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House financial reform bill full of loopholes
NewsNotes, January-February 2010

In the summer of 2009, it appeared that the Congress and administration would seriously address financial reform to avoid another meltdown. In the important area of excessive commodity speculation, Gary Gensler, President Obama’s appointee to head the Commodity Futures Trading Commission, made bold proposals to rein in this practice and reduce systemic risk. Proposed bills from key committees in both houses of Congress contained strong measures that would create a safer, saner market. Yet in the bill that finally passed in the House in late December legislators caved to Wall Street concerns and allowed four major loopholes that make the bill practically worthless. The over-the-counter (OTC) markets – unregulated, opaque markets that greatly affected today’s crisis – will remain open for business unless the Senate’s bill is stronger.

The following analysis of the four loopholes is from Adam White, director of research at White Knight Research & Trading:

1. Foreign exchange exemption: Foreign exchanges, which represent approximately eight percent of total OTC derivatives exposure, would remain opaque and unregulated. “Think of it this way,” writes White. “Would you be happy to know that for every 100 people boarding your airline flight, there were eight people that did not have to pass through the metal detectors?”
2. End-user exemption: Wall Street swaps dealers have scared their corporate clients into opposing reforms that would be to their own benefit. Responding to this pressure, Congress excluded a number of end users from clearing on exchanges, which would have increased transparency and reduced systemic risk. These end user exemptions are between 16-21 percent of the OTC markets.
3. “Balance sheet risk” exemption: This exemption would allow hedge funds to participate in unregulated OTC markets in order to circumvent possible financial losses. Under this loophole, another 15-16 percent of all derivatives exposures would not be cleared on exchanges. Combining these three loopholes together, Congress is effectively exempting between 40-45 percent of all derivatives from clearing.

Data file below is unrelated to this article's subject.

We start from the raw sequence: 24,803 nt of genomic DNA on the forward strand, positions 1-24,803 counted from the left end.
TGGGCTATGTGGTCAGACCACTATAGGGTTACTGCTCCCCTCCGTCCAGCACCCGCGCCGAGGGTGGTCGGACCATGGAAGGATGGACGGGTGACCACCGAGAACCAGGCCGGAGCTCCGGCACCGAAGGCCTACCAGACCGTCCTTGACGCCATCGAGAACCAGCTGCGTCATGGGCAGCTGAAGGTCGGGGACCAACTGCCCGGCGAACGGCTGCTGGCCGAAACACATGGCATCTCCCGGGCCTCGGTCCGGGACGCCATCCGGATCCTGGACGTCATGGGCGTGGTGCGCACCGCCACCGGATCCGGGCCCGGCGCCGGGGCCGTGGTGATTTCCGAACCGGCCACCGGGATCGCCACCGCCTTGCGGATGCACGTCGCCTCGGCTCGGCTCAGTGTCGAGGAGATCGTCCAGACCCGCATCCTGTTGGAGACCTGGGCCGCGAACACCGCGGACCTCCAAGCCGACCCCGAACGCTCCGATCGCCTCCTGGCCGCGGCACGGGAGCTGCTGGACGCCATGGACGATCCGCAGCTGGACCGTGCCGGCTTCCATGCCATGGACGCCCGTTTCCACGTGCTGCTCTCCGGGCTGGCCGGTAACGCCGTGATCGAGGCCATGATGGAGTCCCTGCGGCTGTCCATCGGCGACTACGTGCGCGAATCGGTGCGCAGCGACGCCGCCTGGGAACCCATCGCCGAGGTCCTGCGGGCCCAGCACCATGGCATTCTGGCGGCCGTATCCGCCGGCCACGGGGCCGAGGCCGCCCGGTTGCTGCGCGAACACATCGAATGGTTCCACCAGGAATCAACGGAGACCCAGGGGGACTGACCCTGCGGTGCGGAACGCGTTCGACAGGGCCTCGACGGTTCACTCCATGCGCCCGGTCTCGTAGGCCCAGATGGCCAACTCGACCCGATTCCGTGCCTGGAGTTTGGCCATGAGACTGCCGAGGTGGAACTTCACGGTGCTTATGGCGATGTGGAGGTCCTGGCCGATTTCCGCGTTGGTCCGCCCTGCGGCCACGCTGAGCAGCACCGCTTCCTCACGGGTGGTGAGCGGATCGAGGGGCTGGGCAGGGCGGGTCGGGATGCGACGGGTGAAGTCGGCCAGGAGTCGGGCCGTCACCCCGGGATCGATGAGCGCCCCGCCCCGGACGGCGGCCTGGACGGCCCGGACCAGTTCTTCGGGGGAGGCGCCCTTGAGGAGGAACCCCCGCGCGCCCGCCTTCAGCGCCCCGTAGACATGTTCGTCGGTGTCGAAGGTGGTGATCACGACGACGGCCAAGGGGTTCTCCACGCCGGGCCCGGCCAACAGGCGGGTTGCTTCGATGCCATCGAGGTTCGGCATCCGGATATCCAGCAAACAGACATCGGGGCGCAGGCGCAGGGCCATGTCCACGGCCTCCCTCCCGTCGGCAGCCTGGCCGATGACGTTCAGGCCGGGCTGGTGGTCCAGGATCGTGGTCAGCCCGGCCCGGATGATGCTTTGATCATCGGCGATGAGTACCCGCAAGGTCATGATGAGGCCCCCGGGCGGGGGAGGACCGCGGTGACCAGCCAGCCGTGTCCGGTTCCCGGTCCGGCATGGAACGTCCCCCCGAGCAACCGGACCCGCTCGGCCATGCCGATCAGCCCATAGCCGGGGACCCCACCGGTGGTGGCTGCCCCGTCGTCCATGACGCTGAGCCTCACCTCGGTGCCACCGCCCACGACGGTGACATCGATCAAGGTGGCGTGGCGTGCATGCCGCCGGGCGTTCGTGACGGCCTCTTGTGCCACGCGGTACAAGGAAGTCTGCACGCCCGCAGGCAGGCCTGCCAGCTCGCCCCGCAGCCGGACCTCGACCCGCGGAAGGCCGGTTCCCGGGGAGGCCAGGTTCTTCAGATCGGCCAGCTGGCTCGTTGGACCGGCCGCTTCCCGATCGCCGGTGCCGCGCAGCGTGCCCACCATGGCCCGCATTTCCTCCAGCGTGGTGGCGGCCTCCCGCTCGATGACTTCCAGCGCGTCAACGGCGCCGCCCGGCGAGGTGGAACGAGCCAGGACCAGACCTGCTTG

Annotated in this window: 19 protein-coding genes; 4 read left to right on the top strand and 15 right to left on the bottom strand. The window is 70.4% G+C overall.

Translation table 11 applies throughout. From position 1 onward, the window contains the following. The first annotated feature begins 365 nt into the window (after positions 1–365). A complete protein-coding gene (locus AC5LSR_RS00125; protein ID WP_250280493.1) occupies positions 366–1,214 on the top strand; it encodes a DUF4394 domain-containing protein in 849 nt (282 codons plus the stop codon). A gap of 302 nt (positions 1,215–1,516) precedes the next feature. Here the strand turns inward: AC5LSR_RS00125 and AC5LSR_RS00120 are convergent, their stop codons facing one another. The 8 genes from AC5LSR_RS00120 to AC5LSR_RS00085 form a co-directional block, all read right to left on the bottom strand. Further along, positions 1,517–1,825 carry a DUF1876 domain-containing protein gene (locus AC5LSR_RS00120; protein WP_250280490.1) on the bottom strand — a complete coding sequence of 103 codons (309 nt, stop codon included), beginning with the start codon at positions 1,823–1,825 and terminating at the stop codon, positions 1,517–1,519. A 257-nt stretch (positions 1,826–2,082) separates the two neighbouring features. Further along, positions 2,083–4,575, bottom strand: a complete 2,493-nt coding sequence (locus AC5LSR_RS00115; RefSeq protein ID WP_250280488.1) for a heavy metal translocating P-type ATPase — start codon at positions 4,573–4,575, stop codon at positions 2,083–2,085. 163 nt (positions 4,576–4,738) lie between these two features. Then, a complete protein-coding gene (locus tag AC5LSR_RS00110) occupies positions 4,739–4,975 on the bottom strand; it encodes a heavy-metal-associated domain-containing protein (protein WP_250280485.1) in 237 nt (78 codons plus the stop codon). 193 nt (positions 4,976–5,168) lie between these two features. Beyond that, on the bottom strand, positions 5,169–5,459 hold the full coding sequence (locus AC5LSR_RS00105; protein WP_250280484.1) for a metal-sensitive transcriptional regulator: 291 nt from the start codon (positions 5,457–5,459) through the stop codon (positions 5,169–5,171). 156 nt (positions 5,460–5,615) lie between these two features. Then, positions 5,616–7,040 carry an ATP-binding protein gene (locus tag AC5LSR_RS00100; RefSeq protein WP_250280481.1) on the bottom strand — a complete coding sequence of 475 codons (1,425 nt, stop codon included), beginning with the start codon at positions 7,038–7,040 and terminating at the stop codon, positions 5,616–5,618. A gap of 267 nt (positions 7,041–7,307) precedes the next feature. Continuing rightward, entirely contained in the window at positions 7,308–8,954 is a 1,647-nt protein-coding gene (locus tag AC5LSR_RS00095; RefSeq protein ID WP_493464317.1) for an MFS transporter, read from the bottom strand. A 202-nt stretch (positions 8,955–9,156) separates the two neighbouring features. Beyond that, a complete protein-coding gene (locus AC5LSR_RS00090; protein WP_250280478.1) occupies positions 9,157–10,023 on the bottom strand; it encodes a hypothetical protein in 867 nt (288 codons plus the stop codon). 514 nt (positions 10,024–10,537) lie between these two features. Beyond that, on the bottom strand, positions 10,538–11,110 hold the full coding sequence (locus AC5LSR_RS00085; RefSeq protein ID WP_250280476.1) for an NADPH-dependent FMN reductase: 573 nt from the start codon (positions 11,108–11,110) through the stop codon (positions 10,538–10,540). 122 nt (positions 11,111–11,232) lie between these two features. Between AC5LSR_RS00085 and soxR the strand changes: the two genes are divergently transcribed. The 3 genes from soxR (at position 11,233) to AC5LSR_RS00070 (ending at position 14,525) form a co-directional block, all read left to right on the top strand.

4. Alternative Swaps Execution Facility (ASEF): The final loophole is perhaps the most impressive. Congress has also bowed to Wall Street’s request to allow it to avoid trading on a public exchange altogether. Instead swaps dealers can use ASEFs instead of exchanges. These alternatives can include even “voice brokerage,” or, in other words, a telephone call between swaps broker and client. With this loophole, “100 percent of all OTC derivatives can trade through ASEFs” which would be almost completely unregulated.

As Chris Whalen, managing director of Institutional Risk Analytics in Torrance, CA, said, “The OTC reform has gotten to be basically irrelevant as far as change. … There are some things in there that are irritating to [Wall Street], but compared with what we thought we were going to get over the summer, it’s night and day.” Paul Miller, an analyst with FBR Capital Markets in Arlington, VA, added, “Wall Street is probably happy with the slowness of the process because the slower the process is, the more you can drag it out and water it down.” Recipients of TARP money have spent $344 million in 2009 alone to defeat derivatives reform regulation.

Faith in action:

Contact your senators to demand that these loopholes be removed from any Senate financial reform bill. Go to for an easy way to send a letter to your Congresspersons on the issue. Explore the site for more information on the issue.

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